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29 June 2001 Analysis of circular source-detector geometries for near-infrared tomographic imaging
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Proceedings Volume 4250, Optical Tomography and Spectroscopy of Tissue IV; (2001) https://doi.org/10.1117/12.434522
Event: BiOS 2001 The International Symposium on Biomedical Optics, 2001, San Jose, CA, United States
Abstract
Near-infrared imaging is being examined clinically as a diagnostic tool to image hemoglobin concentration and oxygen saturation within tissue. Optical projection measurements can be detected from tissue surfaces and combined with an appropriately designed diffusion model-based image reconstruction algorithm to recover maps of the tissue interior. One important issue in the development of this modality is that the geometry of source and detector fibers has a significant impact of the resulting images. In this paper we examine the tradeoffs between using a full circular array of measurements versus a partial array of measurements, as often described in the fan beam imaging approach. Case examples are presented to qualitatively illustrate the possible improvement in going from a circular geometry to the fan-beam geometry of detectors.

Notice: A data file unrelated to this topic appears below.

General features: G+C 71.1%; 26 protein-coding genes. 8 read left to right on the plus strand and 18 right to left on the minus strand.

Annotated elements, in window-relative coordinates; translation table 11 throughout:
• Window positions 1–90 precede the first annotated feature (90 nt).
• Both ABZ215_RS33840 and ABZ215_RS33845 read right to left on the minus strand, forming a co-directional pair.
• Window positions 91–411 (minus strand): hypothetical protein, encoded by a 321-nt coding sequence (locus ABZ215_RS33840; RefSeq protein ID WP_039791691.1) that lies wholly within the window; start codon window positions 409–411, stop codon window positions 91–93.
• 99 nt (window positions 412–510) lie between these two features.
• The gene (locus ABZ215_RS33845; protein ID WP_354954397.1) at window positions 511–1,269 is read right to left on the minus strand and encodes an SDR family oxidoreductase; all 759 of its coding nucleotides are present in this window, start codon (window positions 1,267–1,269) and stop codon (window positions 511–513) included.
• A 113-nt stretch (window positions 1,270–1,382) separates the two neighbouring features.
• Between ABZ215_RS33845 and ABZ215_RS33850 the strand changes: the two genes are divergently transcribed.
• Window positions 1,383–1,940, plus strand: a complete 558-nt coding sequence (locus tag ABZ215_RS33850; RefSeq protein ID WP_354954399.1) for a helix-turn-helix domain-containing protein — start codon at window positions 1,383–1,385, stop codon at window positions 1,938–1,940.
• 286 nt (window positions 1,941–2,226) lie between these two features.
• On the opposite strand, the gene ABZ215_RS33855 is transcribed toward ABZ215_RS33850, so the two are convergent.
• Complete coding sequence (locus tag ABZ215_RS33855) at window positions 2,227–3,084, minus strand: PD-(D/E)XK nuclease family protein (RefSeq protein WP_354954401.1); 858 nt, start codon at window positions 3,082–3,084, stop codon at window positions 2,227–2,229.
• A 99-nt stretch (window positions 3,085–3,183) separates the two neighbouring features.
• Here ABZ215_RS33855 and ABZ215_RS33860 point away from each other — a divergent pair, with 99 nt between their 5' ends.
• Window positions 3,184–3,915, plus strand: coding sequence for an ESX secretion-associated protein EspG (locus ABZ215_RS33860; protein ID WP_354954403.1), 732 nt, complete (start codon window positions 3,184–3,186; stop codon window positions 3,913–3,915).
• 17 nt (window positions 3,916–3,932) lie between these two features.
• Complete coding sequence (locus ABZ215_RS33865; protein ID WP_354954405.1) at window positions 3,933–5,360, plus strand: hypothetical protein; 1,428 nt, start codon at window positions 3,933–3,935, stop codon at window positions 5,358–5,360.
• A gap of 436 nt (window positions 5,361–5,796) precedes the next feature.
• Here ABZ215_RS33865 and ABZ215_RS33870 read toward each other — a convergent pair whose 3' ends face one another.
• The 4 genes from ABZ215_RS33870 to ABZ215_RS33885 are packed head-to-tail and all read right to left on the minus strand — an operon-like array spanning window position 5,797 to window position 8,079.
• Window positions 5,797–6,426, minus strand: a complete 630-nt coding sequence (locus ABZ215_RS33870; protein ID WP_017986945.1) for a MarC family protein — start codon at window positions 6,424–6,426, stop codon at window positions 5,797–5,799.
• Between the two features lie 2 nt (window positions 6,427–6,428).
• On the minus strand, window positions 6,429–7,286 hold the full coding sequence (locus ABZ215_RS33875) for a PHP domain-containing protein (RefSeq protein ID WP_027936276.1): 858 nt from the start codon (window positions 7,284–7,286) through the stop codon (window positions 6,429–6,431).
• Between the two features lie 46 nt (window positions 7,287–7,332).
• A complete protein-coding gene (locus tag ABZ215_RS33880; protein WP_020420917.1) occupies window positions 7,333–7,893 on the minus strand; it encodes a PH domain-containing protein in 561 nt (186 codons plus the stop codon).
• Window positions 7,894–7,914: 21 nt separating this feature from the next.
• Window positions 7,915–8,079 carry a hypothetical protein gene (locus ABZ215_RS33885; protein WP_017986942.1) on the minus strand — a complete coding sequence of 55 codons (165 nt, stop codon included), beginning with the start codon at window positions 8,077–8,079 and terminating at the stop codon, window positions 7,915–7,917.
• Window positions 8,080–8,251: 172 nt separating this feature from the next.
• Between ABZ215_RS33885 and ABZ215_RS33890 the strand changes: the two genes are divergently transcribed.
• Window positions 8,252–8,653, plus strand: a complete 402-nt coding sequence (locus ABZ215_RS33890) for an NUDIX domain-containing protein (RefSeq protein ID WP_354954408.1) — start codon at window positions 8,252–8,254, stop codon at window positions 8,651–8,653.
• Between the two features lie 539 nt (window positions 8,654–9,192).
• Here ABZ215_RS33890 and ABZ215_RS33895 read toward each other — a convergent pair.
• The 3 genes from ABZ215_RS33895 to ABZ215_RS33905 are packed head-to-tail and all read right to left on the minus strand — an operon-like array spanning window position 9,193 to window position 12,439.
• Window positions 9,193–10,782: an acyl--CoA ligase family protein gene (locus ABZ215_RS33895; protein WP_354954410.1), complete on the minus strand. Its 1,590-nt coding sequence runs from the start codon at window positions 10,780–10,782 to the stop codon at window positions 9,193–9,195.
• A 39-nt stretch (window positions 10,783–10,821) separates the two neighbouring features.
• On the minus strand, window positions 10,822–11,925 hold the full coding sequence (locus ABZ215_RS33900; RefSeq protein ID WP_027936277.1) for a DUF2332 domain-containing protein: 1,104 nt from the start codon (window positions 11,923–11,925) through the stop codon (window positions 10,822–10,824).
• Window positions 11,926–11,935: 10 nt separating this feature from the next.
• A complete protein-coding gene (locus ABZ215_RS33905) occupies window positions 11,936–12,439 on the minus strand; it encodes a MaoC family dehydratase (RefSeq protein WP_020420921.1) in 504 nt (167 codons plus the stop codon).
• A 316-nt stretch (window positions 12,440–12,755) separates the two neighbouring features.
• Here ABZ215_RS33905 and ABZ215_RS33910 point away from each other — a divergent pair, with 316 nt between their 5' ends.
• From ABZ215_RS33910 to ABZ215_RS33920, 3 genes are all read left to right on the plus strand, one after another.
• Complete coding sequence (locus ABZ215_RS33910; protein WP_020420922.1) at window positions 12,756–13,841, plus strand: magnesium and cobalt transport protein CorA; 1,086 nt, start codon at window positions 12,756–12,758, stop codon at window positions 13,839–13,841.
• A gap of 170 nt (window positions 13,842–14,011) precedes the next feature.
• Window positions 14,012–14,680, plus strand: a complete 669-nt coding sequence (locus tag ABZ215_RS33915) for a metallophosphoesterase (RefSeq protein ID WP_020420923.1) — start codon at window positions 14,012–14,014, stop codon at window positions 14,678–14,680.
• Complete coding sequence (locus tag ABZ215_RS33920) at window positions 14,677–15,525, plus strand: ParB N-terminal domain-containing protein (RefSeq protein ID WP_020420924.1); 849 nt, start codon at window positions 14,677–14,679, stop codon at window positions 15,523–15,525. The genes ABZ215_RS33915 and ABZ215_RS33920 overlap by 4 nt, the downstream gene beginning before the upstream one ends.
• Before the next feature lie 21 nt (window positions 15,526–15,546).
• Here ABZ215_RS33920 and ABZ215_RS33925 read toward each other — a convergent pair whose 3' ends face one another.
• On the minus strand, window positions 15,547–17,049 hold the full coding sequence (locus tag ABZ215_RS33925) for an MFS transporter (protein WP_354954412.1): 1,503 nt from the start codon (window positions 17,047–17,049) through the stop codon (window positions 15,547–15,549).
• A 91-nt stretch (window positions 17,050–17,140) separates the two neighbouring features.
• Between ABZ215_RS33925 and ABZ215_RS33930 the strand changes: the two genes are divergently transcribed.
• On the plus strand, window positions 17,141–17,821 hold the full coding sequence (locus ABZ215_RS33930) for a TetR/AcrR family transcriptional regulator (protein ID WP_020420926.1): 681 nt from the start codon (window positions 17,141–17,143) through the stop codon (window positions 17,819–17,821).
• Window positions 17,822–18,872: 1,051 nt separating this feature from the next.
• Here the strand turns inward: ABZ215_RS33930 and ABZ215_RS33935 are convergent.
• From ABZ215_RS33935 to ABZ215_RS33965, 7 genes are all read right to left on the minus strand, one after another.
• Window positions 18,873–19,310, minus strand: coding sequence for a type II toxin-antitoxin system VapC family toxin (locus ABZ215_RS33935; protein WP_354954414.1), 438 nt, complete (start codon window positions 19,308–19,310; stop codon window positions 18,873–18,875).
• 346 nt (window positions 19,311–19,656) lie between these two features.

© (2001) COPYRIGHT Society of Photo-Optical Instrumentation Engineers (SPIE). Downloading of the abstract is permitted for personal use only.
Brian W. Pogue, Troy O. McBride, Shudong Jiang, Ulf L. Oesterberg, and Keith D. Paulsen "Analysis of circular source-detector geometries for near-infrared tomographic imaging", Proc. SPIE 4250, Optical Tomography and Spectroscopy of Tissue IV, (29 June 2001); https://doi.org/10.1117/12.434522
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